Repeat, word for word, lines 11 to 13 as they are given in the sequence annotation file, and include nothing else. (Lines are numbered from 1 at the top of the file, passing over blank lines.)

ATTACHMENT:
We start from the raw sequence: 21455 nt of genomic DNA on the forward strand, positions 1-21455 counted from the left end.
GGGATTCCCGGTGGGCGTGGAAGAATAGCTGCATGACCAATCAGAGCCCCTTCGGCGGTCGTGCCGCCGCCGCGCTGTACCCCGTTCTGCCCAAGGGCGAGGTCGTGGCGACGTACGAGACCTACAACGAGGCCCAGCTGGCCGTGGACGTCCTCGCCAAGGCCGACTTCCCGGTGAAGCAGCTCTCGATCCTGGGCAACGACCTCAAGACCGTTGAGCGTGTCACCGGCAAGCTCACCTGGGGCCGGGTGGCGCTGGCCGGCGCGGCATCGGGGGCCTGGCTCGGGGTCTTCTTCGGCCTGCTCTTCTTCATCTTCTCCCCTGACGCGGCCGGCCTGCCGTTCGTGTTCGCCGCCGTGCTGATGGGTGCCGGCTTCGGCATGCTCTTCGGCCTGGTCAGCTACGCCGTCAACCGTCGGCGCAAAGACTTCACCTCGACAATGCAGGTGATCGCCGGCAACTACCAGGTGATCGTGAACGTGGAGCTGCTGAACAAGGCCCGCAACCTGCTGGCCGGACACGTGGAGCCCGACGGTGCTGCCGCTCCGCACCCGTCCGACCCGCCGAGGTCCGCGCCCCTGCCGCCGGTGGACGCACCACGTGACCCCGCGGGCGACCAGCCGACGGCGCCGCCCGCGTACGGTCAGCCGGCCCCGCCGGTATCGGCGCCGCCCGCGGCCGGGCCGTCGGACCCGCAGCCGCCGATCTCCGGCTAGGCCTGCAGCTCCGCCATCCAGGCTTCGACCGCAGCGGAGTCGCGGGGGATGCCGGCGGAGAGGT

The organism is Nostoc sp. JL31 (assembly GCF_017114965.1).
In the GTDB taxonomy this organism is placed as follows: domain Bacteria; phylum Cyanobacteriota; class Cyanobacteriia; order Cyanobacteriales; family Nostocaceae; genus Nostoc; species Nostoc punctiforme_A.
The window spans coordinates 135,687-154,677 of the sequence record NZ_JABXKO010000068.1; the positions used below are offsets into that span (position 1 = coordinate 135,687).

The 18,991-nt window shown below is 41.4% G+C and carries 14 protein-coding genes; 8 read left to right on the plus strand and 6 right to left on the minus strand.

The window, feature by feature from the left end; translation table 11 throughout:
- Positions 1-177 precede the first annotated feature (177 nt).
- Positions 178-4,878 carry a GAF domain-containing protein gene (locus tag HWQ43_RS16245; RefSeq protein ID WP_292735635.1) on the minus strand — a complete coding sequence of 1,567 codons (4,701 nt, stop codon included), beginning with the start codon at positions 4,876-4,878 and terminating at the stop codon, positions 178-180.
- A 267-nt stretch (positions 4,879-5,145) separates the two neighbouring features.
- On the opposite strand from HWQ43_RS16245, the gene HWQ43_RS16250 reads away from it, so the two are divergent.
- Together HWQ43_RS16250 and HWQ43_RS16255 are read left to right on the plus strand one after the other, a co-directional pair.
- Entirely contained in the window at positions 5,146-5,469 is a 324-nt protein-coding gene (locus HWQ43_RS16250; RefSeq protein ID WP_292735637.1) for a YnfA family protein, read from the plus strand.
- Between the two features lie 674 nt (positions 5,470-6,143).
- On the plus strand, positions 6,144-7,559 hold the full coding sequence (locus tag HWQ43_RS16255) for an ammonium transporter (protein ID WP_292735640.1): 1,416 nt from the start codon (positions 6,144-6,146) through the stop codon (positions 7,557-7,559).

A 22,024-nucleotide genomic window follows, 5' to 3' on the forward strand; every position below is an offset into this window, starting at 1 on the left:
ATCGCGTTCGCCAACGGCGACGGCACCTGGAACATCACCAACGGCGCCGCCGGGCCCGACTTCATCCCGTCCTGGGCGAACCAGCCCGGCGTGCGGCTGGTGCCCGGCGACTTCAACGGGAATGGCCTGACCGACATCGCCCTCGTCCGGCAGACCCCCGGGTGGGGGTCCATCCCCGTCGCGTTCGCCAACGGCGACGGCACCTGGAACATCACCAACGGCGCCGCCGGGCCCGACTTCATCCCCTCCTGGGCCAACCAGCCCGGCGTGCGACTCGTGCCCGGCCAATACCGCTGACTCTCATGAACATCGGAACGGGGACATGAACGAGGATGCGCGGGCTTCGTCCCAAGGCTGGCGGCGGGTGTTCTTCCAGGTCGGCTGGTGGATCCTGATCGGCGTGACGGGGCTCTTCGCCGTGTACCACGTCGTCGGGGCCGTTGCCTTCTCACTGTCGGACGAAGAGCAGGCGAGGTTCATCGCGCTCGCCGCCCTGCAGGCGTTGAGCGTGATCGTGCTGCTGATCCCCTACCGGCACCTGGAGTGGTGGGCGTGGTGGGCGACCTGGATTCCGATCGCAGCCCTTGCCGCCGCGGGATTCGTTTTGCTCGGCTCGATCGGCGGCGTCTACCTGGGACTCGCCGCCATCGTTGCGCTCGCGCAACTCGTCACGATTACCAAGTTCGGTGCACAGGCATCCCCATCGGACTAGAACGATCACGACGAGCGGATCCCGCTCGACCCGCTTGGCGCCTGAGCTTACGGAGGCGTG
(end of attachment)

- On the opposite strand from HWQ43_RS16245, the gene HWQ43_RS16250 reads away from it, so the two are divergent.
- Together HWQ43_RS16250 and HWQ43_RS16255 are read left to right on the plus strand one after the other, a co-directional pair.
- Entirely contained in the window at positions 5,146-5,469 is a 324-nt protein-coding gene (locus HWQ43_RS16250; RefSeq protein ID WP_292735637.1) for a YnfA family protein, read from the plus strand.